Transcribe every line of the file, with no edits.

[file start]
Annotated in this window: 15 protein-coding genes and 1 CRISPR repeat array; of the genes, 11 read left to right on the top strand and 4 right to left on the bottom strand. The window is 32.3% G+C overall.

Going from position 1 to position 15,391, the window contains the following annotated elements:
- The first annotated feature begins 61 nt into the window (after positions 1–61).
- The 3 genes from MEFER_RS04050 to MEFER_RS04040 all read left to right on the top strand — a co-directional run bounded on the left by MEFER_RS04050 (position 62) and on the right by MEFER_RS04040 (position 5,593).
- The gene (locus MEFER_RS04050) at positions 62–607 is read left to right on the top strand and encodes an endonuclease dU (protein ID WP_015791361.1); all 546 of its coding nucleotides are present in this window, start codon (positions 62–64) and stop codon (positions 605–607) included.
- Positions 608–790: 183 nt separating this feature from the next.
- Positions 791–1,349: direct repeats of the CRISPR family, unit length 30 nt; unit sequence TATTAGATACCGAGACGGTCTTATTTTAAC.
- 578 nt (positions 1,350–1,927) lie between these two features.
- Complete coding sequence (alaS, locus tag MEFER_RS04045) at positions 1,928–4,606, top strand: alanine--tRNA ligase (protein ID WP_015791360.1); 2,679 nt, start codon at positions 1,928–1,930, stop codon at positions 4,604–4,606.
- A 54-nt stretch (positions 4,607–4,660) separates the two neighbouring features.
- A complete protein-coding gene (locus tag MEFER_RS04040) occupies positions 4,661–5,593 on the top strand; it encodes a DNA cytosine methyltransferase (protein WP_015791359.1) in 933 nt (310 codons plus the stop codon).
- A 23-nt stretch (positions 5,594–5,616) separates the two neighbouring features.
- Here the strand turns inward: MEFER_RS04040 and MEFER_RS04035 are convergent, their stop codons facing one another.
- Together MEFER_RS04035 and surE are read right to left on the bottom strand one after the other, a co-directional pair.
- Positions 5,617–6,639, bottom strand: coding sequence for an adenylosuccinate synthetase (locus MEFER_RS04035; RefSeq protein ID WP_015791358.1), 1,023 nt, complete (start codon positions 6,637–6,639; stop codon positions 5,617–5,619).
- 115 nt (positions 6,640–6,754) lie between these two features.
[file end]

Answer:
Annotated in this window: 15 protein-coding genes and 1 CRISPR repeat array; of the genes, 11 read left to right on the top strand and 4 right to left on the bottom strand. The window is 32.3% G+C overall.

Going from position 1 to position 15,391, the window contains the following annotated elements:
- The first annotated feature begins 61 nt into the window (after positions 1–61).
- The 3 genes from MEFER_RS04050 to MEFER_RS04040 all read left to right on the top strand — a co-directional run bounded on the left by MEFER_RS04050 (position 62) and on the right by MEFER_RS04040 (position 5,593).
- The gene (locus MEFER_RS04050) at positions 62–607 is read left to right on the top strand and encodes an endonuclease dU (protein ID WP_015791361.1); all 546 of its coding nucleotides are present in this window, start codon (positions 62–64) and stop codon (positions 605–607) included.
- Positions 608–790: 183 nt separating this feature from the next.
- Positions 791–1,349: direct repeats of the CRISPR family, unit length 30 nt; unit sequence TATTAGATACCGAGACGGTCTTATTTTAAC.
- 578 nt (positions 1,350–1,927) lie between these two features.
- Complete coding sequence (alaS, locus tag MEFER_RS04045) at positions 1,928–4,606, top strand: alanine--tRNA ligase (protein ID WP_015791360.1); 2,679 nt, start codon at positions 1,928–1,930, stop codon at positions 4,604–4,606.
- A 54-nt stretch (positions 4,607–4,660) separates the two neighbouring features.
- A complete protein-coding gene (locus tag MEFER_RS04040) occupies positions 4,661–5,593 on the top strand; it encodes a DNA cytosine methyltransferase (protein WP_015791359.1) in 933 nt (310 codons plus the stop codon).
- A 23-nt stretch (positions 5,594–5,616) separates the two neighbouring features.
- Here the strand turns inward: MEFER_RS04040 and MEFER_RS04035 are convergent, their stop codons facing one another.
- Together MEFER_RS04035 and surE are read right to left on the bottom strand one after the other, a co-directional pair.
- Positions 5,617–6,639, bottom strand: coding sequence for an adenylosuccinate synthetase (locus MEFER_RS04035; RefSeq protein ID WP_015791358.1), 1,023 nt, complete (start codon positions 6,637–6,639; stop codon positions 5,617–5,619).
- 115 nt (positions 6,640–6,754) lie between these two features.